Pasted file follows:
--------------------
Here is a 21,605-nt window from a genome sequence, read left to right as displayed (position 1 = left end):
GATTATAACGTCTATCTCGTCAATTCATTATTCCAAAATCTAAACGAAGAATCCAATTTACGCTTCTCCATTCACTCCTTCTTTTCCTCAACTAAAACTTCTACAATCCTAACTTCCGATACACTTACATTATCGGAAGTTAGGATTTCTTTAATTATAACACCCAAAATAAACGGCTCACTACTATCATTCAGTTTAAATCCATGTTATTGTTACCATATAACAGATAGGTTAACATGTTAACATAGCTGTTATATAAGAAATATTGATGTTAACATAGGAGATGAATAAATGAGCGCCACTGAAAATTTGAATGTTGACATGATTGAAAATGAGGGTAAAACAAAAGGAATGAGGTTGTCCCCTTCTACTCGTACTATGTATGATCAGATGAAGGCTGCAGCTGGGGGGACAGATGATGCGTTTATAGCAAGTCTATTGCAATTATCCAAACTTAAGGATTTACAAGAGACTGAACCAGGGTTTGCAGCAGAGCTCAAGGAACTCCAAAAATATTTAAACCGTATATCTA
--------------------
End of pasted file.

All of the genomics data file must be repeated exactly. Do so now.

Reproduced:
Here is a 21,605-nt window from a genome sequence, read left to right as displayed (position 1 = left end):
GATTATAACGTCTATCTCGTCAATTCATTATTCCAAAATCTAAACGAAGAATCCAATTTACGCTTCTCCATTCACTCCTTCTTTTCCTCAACTAAAACTTCTACAATCCTAACTTCCGATACACTTACATTATCGGAAGTTAGGATTTCTTTAATTATAACACCCAAAATAAACGGCTCACTACTATCATTCAGTTTAAATCCATGTTATTGTTACCATATAACAGATAGGTTAACATGTTAACATAGCTGTTATATAAGAAATATTGATGTTAACATAGGAGATGAATAAATGAGCGCCACTGAAAATTTGAATGTTGACATGATTGAAAATGAGGGTAAAACAAAAGGAATGAGGTTGTCCCCTTCTACTCGTACTATGTATGATCAGATGAAGGCTGCAGCTGGGGGGACAGATGATGCGTTTATAGCAAGTCTATTGCAATTATCCAAACTTAAGGATTTACAAGAGACTGAACCAGGGTTTGCAGCAGAGCTCAAGGAACTCCAAAAATATTTAAACCGTATATCTA